It’s funny – most folks at home heard of what I was embarking on with this year’s season and although supportive, could not remove the worried shade in their eyes.
“But Bend, Oregon is so far from home…”
(I’m from New Hampshire – to give a frame of reference).
“You’ve never even visited and you’re moving all the way there just for a job?”
You know it.
Bend has always been one of the handful of places I’ve heard many found voices speak of. Additionally, out of those voices familiar with the Bend Seed Extractory, a fondness turns to an admiration. It’s not difficult to assume that I jumped at this opportunity with no hesitation. To become an integral part to an even more integral spoke in the wheel of a nationwide conservation effort, even for just a short while, is nothing to pass up.
Regardless of the move, the expense, the wear on my vehicle, the summer at home spent without me, etc – going around the bend is something to embrace. And happily, the phrase “going around the bend” turned into “going to Bend”, which turned into a reality.
I’m surprised everyday that I somehow avoided flubbing up, and collected enough dumb luck throughout my travels to cash in such a rewarding position. The phrase “I’m not worthy” is pleading to escape my lips on a day-to-day basis.
Anyhoo, enough of the sappiness.
To give a rundown of what I do at the Seed Extractory:
The seeds collected are sent to the Extractory, where they are processed, “finished” and tested.
The photos below will illustrate the steps I take throughout my day. I have to say, I was incredibly intimidated at first…but it’s amazing how comfortable, and confident you can become in such a short amount of time. I’m only on my third week!
So. The photos in order:
I received seed ready for testing. Here, I randomly select a relative portion of the lot that seems like it equates to a 500 count of seed, (giving the sizes of seed, it’s anyone’s guess… It reminds of those contests where you’re guessing how many gumballs are in a jar – needless to say, I was never close to those). From here, you count out in fives, five sets of 100. While you’re counting, you remove any inert material that may have mischievously stuck around.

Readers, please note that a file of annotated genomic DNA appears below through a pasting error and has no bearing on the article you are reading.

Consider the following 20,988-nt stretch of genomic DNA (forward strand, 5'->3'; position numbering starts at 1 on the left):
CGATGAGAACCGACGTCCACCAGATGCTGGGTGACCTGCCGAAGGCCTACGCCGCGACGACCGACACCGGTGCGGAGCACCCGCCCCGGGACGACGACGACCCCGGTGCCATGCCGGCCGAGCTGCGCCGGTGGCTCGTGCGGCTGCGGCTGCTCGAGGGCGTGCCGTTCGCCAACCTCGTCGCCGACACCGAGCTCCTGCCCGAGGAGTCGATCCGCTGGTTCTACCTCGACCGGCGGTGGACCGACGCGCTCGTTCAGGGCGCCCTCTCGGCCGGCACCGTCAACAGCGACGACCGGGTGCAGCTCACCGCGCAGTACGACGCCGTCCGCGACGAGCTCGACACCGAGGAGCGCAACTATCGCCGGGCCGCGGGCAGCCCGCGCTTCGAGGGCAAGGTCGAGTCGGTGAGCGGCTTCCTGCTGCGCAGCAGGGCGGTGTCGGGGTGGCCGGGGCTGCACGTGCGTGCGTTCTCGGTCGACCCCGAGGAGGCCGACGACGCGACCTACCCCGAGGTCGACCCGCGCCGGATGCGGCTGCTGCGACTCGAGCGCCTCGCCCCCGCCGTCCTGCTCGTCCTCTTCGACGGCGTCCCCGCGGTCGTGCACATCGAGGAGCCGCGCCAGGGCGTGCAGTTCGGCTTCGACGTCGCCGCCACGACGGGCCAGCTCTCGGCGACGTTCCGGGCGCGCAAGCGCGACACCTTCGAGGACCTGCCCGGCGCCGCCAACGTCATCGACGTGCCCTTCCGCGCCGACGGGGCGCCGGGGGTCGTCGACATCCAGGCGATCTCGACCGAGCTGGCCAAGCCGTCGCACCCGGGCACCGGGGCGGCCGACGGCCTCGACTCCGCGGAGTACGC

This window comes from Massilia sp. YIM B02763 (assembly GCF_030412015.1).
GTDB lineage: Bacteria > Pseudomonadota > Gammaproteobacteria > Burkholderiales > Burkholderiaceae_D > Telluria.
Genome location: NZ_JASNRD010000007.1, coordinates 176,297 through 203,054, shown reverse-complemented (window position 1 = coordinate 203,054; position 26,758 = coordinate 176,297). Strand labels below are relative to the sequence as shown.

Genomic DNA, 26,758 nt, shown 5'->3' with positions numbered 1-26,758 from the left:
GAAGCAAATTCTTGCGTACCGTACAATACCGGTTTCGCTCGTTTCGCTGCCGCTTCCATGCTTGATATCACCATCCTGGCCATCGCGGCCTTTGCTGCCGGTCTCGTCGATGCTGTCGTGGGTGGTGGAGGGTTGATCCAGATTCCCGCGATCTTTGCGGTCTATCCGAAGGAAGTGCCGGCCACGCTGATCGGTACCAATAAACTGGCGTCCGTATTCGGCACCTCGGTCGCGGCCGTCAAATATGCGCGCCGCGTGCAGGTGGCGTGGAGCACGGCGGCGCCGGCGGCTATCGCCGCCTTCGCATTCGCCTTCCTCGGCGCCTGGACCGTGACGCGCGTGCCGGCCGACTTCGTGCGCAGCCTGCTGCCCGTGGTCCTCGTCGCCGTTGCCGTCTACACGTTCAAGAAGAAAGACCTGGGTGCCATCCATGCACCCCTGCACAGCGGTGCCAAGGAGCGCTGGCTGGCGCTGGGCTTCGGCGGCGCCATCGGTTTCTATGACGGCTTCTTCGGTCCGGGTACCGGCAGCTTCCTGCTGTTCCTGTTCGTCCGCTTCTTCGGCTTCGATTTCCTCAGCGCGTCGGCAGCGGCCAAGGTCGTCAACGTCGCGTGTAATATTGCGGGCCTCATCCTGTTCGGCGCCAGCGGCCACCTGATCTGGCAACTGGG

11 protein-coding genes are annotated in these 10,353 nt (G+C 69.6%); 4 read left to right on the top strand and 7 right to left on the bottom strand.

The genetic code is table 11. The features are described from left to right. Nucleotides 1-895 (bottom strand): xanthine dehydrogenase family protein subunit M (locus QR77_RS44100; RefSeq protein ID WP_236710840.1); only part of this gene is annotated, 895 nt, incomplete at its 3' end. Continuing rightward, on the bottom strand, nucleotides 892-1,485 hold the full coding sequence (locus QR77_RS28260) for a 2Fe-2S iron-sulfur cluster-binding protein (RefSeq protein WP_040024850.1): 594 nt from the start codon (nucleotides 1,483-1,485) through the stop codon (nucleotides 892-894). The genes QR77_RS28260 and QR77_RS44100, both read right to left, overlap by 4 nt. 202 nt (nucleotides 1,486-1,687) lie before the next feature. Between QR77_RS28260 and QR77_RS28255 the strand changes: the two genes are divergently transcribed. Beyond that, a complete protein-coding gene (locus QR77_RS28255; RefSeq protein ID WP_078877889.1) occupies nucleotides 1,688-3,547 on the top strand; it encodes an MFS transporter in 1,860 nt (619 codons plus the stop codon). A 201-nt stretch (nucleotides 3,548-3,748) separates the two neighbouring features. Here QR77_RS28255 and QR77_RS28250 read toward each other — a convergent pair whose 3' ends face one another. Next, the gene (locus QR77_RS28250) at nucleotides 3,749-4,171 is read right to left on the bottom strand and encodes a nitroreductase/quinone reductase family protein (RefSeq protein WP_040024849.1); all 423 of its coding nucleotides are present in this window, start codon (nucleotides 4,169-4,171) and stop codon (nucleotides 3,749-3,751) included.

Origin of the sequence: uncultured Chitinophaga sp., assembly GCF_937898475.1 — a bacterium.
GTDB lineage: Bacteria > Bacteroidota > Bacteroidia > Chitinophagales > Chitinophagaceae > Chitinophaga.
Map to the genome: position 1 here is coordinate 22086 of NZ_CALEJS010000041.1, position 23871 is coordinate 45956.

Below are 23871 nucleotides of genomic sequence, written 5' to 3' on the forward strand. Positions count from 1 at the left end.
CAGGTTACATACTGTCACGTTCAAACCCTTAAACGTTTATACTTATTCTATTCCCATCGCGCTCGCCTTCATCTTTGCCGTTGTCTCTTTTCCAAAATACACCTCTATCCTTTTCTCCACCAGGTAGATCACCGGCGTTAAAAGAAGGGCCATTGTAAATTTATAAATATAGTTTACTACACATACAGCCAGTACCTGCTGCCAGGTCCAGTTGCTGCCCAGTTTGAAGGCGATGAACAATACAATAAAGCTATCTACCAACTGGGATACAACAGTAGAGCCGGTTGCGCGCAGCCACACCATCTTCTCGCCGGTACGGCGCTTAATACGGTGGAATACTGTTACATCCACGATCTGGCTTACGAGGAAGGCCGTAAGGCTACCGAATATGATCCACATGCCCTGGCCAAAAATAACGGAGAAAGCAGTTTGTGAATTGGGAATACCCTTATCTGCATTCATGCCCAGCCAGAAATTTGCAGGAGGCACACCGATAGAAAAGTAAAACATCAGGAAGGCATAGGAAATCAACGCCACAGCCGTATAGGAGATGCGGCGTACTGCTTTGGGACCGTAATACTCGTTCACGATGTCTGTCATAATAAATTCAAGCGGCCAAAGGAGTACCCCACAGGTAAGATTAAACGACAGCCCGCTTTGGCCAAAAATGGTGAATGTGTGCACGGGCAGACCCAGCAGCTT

From here, in image two, I check out each count to confirm there are no inert material present. Also, not going to lie, I use this as an excuse to get a closer look at these seeds under the scope. Although all of them are incredible, some are ABSOLUTELY gorgeous. And some perplexing. My favorites are the ones that resemble food… I swear I’ve seen a few tat look just like steamed dumplings… probably implying I’m hungry.
Next, image 3, you must test the humidity of seed lot before you measure, and package them. Not only will a high moisture content influence the weight of the seed, but it may jeopardize the seed’s viability when it’s send to cold storage. Excess moisture present will expand, and damage the seed when it freezes. So, as long as the percentage of humidity is lower than 38.0%, you’re good to go – looks like this one is a-okay!
Next, images 4 & 5, one of my favorite parts – the X-Ray. Hesitant at first, this x-ray machine emits less radiation than the amount we’re exposed to when the dentist takes photos of your teeth. Always a lovely image: light radiation shot at your head. Anyways, the objective here is to assess the percent fill of 1 count of 100 sampled seeds. Here gain a snapshot of what we’re dealing with inside. Are the embryos present? Is the seed full? Are there any malformed seeds? Any insect damage? In this image the seeds seem full, and content, but there are some sampled absolutely riddled with holes. Victims in the wake of an insect feast…
And finally (forgive me for missing a photo of the scale used to measure each seed count’s weight, )it’s riveting stuff. I feel sorry you’re missing out) The seeds are then sealed in plastic bags, and sent of their way to WRPIS, for further testing beyond my abilities, and others to be saved in the seed vault.
I’d continue with more detail, but frankly I’m unsure as to whether or not folks are actually as interested in this process as I am. So, until next time!
P.S. I receive the paperwork the interns fill out upon their field seed collection. Let’s step up the penmanship, folks 😉
Corey from the Bend Seed Extractory